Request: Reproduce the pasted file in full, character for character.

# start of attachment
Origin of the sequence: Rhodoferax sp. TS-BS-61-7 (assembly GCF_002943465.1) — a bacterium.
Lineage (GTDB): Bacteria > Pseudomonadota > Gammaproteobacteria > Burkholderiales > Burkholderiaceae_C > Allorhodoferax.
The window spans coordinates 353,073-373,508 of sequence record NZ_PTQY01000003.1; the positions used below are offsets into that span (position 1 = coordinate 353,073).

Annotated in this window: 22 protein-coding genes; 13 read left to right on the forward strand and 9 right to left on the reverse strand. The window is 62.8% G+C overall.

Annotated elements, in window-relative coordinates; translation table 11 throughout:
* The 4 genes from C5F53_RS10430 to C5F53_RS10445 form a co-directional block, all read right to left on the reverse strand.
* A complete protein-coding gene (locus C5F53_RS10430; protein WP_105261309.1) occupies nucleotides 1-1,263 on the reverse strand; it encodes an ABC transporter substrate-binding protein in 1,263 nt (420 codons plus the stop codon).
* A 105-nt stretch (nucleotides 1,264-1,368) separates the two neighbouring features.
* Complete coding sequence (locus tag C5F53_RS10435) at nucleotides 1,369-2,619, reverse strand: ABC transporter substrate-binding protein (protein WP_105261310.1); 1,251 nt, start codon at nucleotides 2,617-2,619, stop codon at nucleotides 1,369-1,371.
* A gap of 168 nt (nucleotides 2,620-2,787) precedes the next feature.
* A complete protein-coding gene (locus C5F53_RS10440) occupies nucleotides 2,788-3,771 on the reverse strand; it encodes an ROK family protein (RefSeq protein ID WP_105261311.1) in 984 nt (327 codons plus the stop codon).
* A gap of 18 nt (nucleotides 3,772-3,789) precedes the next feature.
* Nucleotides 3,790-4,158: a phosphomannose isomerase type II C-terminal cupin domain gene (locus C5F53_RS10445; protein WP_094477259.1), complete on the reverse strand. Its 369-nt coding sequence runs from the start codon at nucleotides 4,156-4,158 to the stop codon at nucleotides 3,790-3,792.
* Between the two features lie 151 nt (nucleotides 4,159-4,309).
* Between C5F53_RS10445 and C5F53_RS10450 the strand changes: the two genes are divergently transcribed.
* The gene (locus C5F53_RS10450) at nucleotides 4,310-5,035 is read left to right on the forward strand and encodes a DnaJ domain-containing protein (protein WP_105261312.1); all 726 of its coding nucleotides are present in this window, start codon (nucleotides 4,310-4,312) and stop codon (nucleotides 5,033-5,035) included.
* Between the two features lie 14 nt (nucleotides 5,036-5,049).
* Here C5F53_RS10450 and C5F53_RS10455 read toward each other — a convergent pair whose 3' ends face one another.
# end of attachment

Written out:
Origin of the sequence: Rhodoferax sp. TS-BS-61-7 (assembly GCF_002943465.1) — a bacterium.
Lineage (GTDB): Bacteria > Pseudomonadota > Gammaproteobacteria > Burkholderiales > Burkholderiaceae_C > Allorhodoferax.
The window spans coordinates 353,073-373,508 of sequence record NZ_PTQY01000003.1; the positions used below are offsets into that span (position 1 = coordinate 353,073).

Annotated in this window: 22 protein-coding genes; 13 read left to right on the forward strand and 9 right to left on the reverse strand. The window is 62.8% G+C overall.

Annotated elements, in window-relative coordinates; translation table 11 throughout:
* The 4 genes from C5F53_RS10430 to C5F53_RS10445 form a co-directional block, all read right to left on the reverse strand.
* A complete protein-coding gene (locus C5F53_RS10430; protein WP_105261309.1) occupies nucleotides 1-1,263 on the reverse strand; it encodes an ABC transporter substrate-binding protein in 1,263 nt (420 codons plus the stop codon).
* A 105-nt stretch (nucleotides 1,264-1,368) separates the two neighbouring features.
* Complete coding sequence (locus tag C5F53_RS10435) at nucleotides 1,369-2,619, reverse strand: ABC transporter substrate-binding protein (protein WP_105261310.1); 1,251 nt, start codon at nucleotides 2,617-2,619, stop codon at nucleotides 1,369-1,371.
* A gap of 168 nt (nucleotides 2,620-2,787) precedes the next feature.
* A complete protein-coding gene (locus C5F53_RS10440) occupies nucleotides 2,788-3,771 on the reverse strand; it encodes an ROK family protein (RefSeq protein ID WP_105261311.1) in 984 nt (327 codons plus the stop codon).
* A gap of 18 nt (nucleotides 3,772-3,789) precedes the next feature.
* Nucleotides 3,790-4,158: a phosphomannose isomerase type II C-terminal cupin domain gene (locus C5F53_RS10445; protein WP_094477259.1), complete on the reverse strand. Its 369-nt coding sequence runs from the start codon at nucleotides 4,156-4,158 to the stop codon at nucleotides 3,790-3,792.
* Between the two features lie 151 nt (nucleotides 4,159-4,309).
* Between C5F53_RS10445 and C5F53_RS10450 the strand changes: the two genes are divergently transcribed.
* The gene (locus C5F53_RS10450) at nucleotides 4,310-5,035 is read left to right on the forward strand and encodes a DnaJ domain-containing protein (protein WP_105261312.1); all 726 of its coding nucleotides are present in this window, start codon (nucleotides 4,310-4,312) and stop codon (nucleotides 5,033-5,035) included.
* Between the two features lie 14 nt (nucleotides 5,036-5,049).
* Here C5F53_RS10450 and C5F53_RS10455 read toward each other — a convergent pair whose 3' ends face one another.